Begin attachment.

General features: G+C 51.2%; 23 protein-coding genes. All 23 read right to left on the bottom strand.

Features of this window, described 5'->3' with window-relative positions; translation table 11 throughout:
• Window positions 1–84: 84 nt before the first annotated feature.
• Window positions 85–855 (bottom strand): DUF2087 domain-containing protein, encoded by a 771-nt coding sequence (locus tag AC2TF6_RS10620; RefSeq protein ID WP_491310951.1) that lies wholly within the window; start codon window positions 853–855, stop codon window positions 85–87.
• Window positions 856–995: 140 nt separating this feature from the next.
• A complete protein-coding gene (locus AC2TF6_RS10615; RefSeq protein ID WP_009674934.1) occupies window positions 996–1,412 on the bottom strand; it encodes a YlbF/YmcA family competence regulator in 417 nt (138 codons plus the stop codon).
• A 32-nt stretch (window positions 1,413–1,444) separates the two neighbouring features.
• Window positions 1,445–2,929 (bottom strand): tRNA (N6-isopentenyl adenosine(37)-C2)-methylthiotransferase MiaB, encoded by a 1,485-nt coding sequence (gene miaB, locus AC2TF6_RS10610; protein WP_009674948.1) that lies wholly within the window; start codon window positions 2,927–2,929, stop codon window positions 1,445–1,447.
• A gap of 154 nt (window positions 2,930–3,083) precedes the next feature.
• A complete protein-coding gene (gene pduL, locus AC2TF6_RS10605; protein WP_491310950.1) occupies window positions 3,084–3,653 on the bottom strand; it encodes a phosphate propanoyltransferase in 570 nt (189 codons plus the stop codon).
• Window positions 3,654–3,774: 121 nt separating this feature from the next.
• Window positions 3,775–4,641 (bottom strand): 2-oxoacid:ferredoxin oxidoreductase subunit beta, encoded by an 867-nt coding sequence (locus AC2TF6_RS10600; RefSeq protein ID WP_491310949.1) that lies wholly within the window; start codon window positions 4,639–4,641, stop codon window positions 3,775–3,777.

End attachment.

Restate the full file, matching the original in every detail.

General features: G+C 51.2%; 23 protein-coding genes. All 23 read right to left on the bottom strand.

Features of this window, described 5'->3' with window-relative positions; translation table 11 throughout:
• Window positions 1–84: 84 nt before the first annotated feature.
• Window positions 85–855 (bottom strand): DUF2087 domain-containing protein, encoded by a 771-nt coding sequence (locus tag AC2TF6_RS10620; RefSeq protein ID WP_491310951.1) that lies wholly within the window; start codon window positions 853–855, stop codon window positions 85–87.
• Window positions 856–995: 140 nt separating this feature from the next.
• A complete protein-coding gene (locus AC2TF6_RS10615; RefSeq protein ID WP_009674934.1) occupies window positions 996–1,412 on the bottom strand; it encodes a YlbF/YmcA family competence regulator in 417 nt (138 codons plus the stop codon).
• A 32-nt stretch (window positions 1,413–1,444) separates the two neighbouring features.
• Window positions 1,445–2,929 (bottom strand): tRNA (N6-isopentenyl adenosine(37)-C2)-methylthiotransferase MiaB, encoded by a 1,485-nt coding sequence (gene miaB, locus AC2TF6_RS10610; protein WP_009674948.1) that lies wholly within the window; start codon window positions 2,927–2,929, stop codon window positions 1,445–1,447.
• A gap of 154 nt (window positions 2,930–3,083) precedes the next feature.
• A complete protein-coding gene (gene pduL, locus AC2TF6_RS10605; protein WP_491310950.1) occupies window positions 3,084–3,653 on the bottom strand; it encodes a phosphate propanoyltransferase in 570 nt (189 codons plus the stop codon).
• Window positions 3,654–3,774: 121 nt separating this feature from the next.
• Window positions 3,775–4,641 (bottom strand): 2-oxoacid:ferredoxin oxidoreductase subunit beta, encoded by an 867-nt coding sequence (locus AC2TF6_RS10600; RefSeq protein ID WP_491310949.1) that lies wholly within the window; start codon window positions 4,639–4,641, stop codon window positions 3,775–3,777.